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Portland experts share perspective on what the office will look like when you go back to work

KGW's 'What's Next?' series looks at the future of work, technology and innovation in a post-COVID world. Hint: desks, hiring and your boss will all change.

For those working from home, or who've been laid off and your industry has collapsed due to the coronavirus pandemic, what will the near-future look like for you, once things open up? We start our new series on KGW Sunrise called What's Next? with a look at the how the new office landscape will evolve. 

Steve Brown is a Portland-based corporate consultant, innovation futurist with 31 years at Intel, and an author whose book "The Innovation Ultimatum" came out in 2020. We asked Brown to share some predictions for the future of work. 

Fergus Nolan is a Portland-based business executive with 18 years as a senior director at Nike. He's now the Columbia Sportswear Director for Brands and Regions, Global Information Systems. We asked him for reaction to Brown's predictions and talk about what he's noticing in the business world.

Logistics

Steve Brown: Most people will spend 3-4 days a week at home and then go into the office when they need to collaborate with other people and strengthen relationships with people they work with. It doesn't mean offices go away. Now maybe we'll reconfigure those offices so that more of the space is given over to collaboration space so people can come together and brainstorm and work on projects. That moment when you run into somebody in the corridor, at the watercooler, in the cafeteria and you go, 'Oh yes! I meant to talk to you about that thing!' or 'Have you gotten that email from me yet?' All of those little moments of serendipity that is almost the lubrication that helps things move forward. We miss out on those with tools like Zoom and Teams.

Fergus Nolan: Prior to COVID, I was a firm believer that to get the most out of individuals, they needed to be in the office, they needed to work collaboratively, needed to be able to access other individuals quickly. My attitude and perspective has completely changed now though. I have just seen people doing amazing things in this new environment. But I don't think it's sustainable (working from home 100% of the time) long term without more of a hybrid approach. A college graduate, or a high school graduate coming into the workforce, I think they're at a disadvantage personally, if they don't have that actual workplace environment to help ground themselves in the culture of the company they're coming into.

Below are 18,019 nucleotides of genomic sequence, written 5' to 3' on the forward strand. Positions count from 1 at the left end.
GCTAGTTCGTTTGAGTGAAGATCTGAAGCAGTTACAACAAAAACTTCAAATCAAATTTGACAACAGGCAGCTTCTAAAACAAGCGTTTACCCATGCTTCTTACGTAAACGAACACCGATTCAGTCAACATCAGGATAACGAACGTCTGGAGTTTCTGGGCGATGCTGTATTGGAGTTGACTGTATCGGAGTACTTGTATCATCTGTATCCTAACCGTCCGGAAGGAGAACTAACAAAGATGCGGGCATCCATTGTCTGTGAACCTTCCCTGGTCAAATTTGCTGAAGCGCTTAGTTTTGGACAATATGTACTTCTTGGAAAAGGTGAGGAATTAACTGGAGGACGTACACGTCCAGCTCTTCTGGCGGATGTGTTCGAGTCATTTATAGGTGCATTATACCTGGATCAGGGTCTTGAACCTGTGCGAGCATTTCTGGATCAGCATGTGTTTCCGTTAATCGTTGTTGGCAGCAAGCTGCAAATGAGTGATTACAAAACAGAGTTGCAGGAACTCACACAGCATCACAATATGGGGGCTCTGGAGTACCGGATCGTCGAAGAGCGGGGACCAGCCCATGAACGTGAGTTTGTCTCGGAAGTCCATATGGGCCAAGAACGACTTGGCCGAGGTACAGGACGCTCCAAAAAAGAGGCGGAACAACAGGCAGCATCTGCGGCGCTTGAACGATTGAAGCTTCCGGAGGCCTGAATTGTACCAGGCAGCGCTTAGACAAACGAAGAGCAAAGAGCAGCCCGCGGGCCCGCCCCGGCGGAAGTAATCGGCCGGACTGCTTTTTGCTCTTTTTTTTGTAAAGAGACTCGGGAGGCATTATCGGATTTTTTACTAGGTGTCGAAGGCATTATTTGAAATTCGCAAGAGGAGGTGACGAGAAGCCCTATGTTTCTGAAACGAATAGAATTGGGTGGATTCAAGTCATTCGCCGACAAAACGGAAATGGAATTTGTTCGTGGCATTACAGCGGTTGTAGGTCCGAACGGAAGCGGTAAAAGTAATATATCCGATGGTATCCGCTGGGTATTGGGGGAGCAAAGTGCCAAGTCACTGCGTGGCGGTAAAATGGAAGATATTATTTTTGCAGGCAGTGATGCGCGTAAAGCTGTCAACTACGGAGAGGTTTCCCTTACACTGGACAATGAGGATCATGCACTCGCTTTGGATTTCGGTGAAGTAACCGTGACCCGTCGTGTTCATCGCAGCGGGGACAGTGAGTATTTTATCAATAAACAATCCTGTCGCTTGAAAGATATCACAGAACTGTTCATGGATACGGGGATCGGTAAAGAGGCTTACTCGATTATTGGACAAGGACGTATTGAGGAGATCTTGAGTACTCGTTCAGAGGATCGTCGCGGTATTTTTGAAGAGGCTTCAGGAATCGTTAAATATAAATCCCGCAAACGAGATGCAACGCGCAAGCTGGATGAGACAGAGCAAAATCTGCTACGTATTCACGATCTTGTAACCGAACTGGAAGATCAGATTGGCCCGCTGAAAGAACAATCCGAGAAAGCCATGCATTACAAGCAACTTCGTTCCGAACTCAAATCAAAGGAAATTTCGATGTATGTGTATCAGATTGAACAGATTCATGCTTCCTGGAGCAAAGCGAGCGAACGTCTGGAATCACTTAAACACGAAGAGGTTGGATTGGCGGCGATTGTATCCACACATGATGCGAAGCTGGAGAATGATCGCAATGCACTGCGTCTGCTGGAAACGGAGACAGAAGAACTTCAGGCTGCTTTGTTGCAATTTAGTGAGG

RELATED: Q&A: Futurist says coronavirus pandemic could accelerate innovation

Hiring and salary

Steve Brown: Now I can look at people across the country or perhaps across the planet to fulfill the role and find the perfect candidate. They don't have to crush themselves into cities. They can move to places with higher quality of life. You can start taking people working for example at Facebook in the Bay Area, who can now work across America and they're earning Facebook dollars and spending those dollars in local communities. Hopefully you'll see more money spent in rural communities and start to lift those communities up. You will see that salaries may drop as that cost of living adjustment is removed, but companies will still pay for the best talent they can get their hands on.

Fergus Nolan: There are significant challenges, especially from a taxation point of view for employers. So as much as it may seem attractive to do it, it's not always that easy. Having your workforce dispersed like potentially could come from this, is a challenge. Now saying that, the companies that can adapt and work with this new environment will have the ability to hire the best talent in the world. If you're earning a certain salary in New York or Los Angeles or San Francisco that is equivalent to that marketplace, I think it would be naive of people to think they can take that salary and move to Nebraska because most companies are going to say that is way more salary than you need for the community you're going into.

Management Style

A hybrid of some days at home, some days in the office will require a different management style.

Steve Brown: Hopefully most of the management by 'butts-in-seats' has already gone away. It's still alive in some places with some managers. But really what this means is, we have to move entirely to management-by-results. It doesn't matter whether you're at the office or at home, or how many hours you work, it comes down to what do you contribute to your organization? And that contribution is in terms of key deliverables and to team spirit, to the culture of your organization and so on.

Fergus Nolan: Managers need to create rewards relevant to the work their employees are doing. I think people respect that and do work way beyond the level they've done before.

Nina Mehlhaf, KGW Anchor/ReporterEmail

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